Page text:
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5th Sunday after Trinity

Let the words of my mouth and the meditation of my heart, be always acceptable in thy sight, O Lord, my strength and my redeemer.  In the name of the Father, and of the Son, and of the Holy Ghost. Amen.

The Gospels do not always have an easy message.  The readings for Morning Prayer this morning are no exception.  It is Jesus’ uneasy habit of teaching in paradox that often makes it easy for us to give our intellectual assent while struggling to find the correct practice in its application.  Today’s reading from St. Matthew’s Gospel is part of a long line of odd paradoxes: it is in emptying ourselves that we are filled; by making ourselves last, we shall be made first; we save our life by losing it.  This morning we will consider the perfection of abandoning worldly riches to acquire heavenly ones.
Hear the words of the Gospel:

Jesus said unto him, “If thou wilt be perfect, go and sell that thou hast, and give to the poor, and thou shalt have treasure in heaven: and come and follow me.”(Matthew 19:21)

Jesus at this point in the Gospel has completed his teaching and ministry in Galilee and has begun his trek to Jerusalem.  During the journey a young man, hearing of Jesus’ passing by, approaches and asks perhaps the most apt question of Jesus recorded in the Gospels: What must I do to gain eternal life?  Here is a VERY good student – he has asked the Teacher to give the answer to the one question that is sure to be on the final exam.  It is no coincidence then that he addresses Jesus as a schoolboy might: (telios) telios - that is Teacher.  Here we gain insight into the intention of this young man.  He is looking for knowledge – and here the ancients would have understood a distinction.  In Philosophy a distinction is made between intelligence and wisdom.  These two goals come from different sources.  Intelligence comes from seeking knowledge, i.e. thinking about and solving problems, book knowledge we might say).  Wisdom comes from praxis, meaning practice – that is the knowledge that is gained by right living.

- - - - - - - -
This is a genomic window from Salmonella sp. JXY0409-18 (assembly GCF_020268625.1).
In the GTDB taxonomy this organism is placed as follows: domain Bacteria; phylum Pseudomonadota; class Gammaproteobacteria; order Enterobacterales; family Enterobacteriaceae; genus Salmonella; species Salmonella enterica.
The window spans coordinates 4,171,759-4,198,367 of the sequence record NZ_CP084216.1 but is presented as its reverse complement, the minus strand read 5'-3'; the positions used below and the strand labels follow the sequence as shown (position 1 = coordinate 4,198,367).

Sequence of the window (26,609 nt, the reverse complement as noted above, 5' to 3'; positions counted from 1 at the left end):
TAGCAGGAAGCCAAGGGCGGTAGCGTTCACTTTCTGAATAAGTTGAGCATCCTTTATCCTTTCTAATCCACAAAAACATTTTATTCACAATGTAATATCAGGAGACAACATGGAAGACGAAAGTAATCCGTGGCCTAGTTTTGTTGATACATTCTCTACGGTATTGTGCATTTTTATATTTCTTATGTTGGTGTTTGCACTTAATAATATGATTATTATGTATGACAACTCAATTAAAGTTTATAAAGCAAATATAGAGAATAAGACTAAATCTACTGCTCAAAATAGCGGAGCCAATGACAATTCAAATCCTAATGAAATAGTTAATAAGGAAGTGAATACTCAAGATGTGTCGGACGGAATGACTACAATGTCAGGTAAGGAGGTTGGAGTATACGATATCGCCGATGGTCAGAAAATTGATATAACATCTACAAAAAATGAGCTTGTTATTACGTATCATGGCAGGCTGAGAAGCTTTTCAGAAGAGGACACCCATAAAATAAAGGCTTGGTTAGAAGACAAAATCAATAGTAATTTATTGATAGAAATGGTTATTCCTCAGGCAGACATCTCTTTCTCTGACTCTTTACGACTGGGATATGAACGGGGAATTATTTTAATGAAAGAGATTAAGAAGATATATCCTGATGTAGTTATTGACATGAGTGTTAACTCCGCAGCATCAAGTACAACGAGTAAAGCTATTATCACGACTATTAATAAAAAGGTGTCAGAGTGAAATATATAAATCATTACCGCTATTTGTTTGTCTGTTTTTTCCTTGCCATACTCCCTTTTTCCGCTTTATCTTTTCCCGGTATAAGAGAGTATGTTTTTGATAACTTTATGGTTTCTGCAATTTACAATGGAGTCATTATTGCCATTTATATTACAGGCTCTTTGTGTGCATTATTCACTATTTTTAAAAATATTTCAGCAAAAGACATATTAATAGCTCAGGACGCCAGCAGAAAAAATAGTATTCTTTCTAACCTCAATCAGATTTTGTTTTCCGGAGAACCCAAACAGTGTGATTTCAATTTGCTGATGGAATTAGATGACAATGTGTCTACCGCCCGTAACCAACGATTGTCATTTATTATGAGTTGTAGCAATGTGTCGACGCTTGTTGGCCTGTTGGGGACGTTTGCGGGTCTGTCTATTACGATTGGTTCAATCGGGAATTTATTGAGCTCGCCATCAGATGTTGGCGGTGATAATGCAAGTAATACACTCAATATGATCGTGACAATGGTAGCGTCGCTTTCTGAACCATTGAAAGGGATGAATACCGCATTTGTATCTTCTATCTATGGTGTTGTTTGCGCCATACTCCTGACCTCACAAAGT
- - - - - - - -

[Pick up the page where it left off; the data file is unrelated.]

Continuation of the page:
St. Matthew gives us a powerful insight by calling this man young – he is the only evangelist to note the age of this man.  He calls him, (neaniskos)neaniskos, a word often used to identify young servants – as if we are to see this man not only as young, but also spiritually poor.

This man’s youth is telling because there is an irony in youth – despite having more time to “solve” problems, we want to use less of it.  The young are ever so impatient for whatever they have set their sights on.  There is such a heavy need for immediate gratification.  This is why wisdom is so rarely found in their ranks – wisdom takes time, it is accumulated rather than acquired.